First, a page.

Syrian President Bashar al-Assad won a new seven-year term with nearly 90% of a vote in a poll branded "illegitimate" by the opposition and a "non-election" by Washington.
Assad said Thursday that "the high turnout was a strong message to the West and the countries implicated in the war on Syria."
Official figures put turnout for Tuesday's election, which was contested only in government-held areas, at more than 73%.
"The Syrian people... is determined to choose their fate on their own and looks to the future," the re-elected leader said in a meeting with an Iranian parliamentary delegation.
Tens of thousands took to the streets in government-held areas of Syria even before the results were announced Wednesday evening, waving portraits of Assad and the official Syrian flag.
As celebratory gunfire erupted in the capital and loyalist areas across Syria, at least 10 people were killed as the bullets fell back to earth, said the Syrian Observatory for Human Rights.
In the roughly 60% of the country controlled by rebels, activists reacted with the Arab Spring slogan that has been the rallying cry of their uprising — "The people want the fall of the regime."
Pro-government newspapers all carried front-page photographs of the re-elected president. Images of Assad in suit and tie, or military uniform, filled the programming of state television.
A source close to the regime said Assad would be sworn in for a third term on July 17, addressing parliament and laying out his new policies.
The main opposition National Coalition called the vote illegitimate and pledged that "the people are continuing in their revolution until its goals of freedom, justice and democracy are reached."
Rebels are massively outgunned by Syria's army, which is backed by Russia, Iran and Lebanon's powerful Shiite movement Hezbollah, and the opposition frequently calls on states that back the revolt to better arm the rebellion.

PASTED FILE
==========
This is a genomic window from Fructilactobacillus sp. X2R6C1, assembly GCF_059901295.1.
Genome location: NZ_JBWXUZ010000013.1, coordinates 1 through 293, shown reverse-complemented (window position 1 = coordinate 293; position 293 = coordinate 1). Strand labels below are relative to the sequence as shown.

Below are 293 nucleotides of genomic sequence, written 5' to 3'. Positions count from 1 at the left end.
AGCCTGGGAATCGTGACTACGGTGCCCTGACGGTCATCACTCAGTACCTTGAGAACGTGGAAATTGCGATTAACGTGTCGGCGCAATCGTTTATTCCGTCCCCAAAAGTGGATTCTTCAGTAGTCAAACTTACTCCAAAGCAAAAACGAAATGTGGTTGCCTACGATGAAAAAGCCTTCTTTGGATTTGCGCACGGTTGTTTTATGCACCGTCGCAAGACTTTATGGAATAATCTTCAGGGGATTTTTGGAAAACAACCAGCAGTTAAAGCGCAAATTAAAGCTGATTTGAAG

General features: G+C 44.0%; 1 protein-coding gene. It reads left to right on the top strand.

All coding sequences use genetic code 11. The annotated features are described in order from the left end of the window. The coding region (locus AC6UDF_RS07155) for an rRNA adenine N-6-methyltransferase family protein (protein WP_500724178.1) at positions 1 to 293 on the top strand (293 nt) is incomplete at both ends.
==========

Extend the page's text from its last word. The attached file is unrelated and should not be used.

Pro-regime daily Al-Watan said the election was "just as important as that being fought by our brave soldiers on the frontlines" against the three-year rebellion against Assad.
'Great big zero'
British foreign secretary William Hague described the election as an insult.
"Assad lacked legitimacy before this election, and he lacks it afterwards," he said. "This election bore no relation to genuine democracy."
US secretary of state John Kerry called the poll a "great big zero".
"With respect to the elections that took place, the so-called elections, the elections are non-elections," he said in neighbouring Lebanon on Wednesday.
"Nothing has changed" as a result, Kerry said, and urged Assad's foreign backers to take action to bring an end to the conflict that has killed more than 162,000 people and driven millions from their homes.
But Russia insisted Syrians had chosen their country's future by voting in "legitimate" polls.
"It's unacceptable to ignore the opinion of millions of Syrians who... came to polling stations and made a choice in the interests of the future of the country," foreign ministry spokesman Alexander Lukashevich said.
"In Moscow the vote is seen as an important event that ensures the continued function of state institutions in Syria according to the constitution of this sovereign country," he said.
"We have no basis to cast doubt on the legitimacy of these elections.
"At least Russian observers came to the conclusion that they took place in a transparent atmosphere, despite all the complex security conditions in this country, and they noted a very high turnout," added Lukashevich.
Russia felt "disappointment" at the "shallow politicised reaction" to the polls from "certain international partners," he said.
And North Korean leader Kim Jong-Un congratulated Assad, saying his election "marked an important occasion in the struggle of the Syrian people to meet all challenges of the imperialists and hostile forces and protect the sovereignty and security of the country."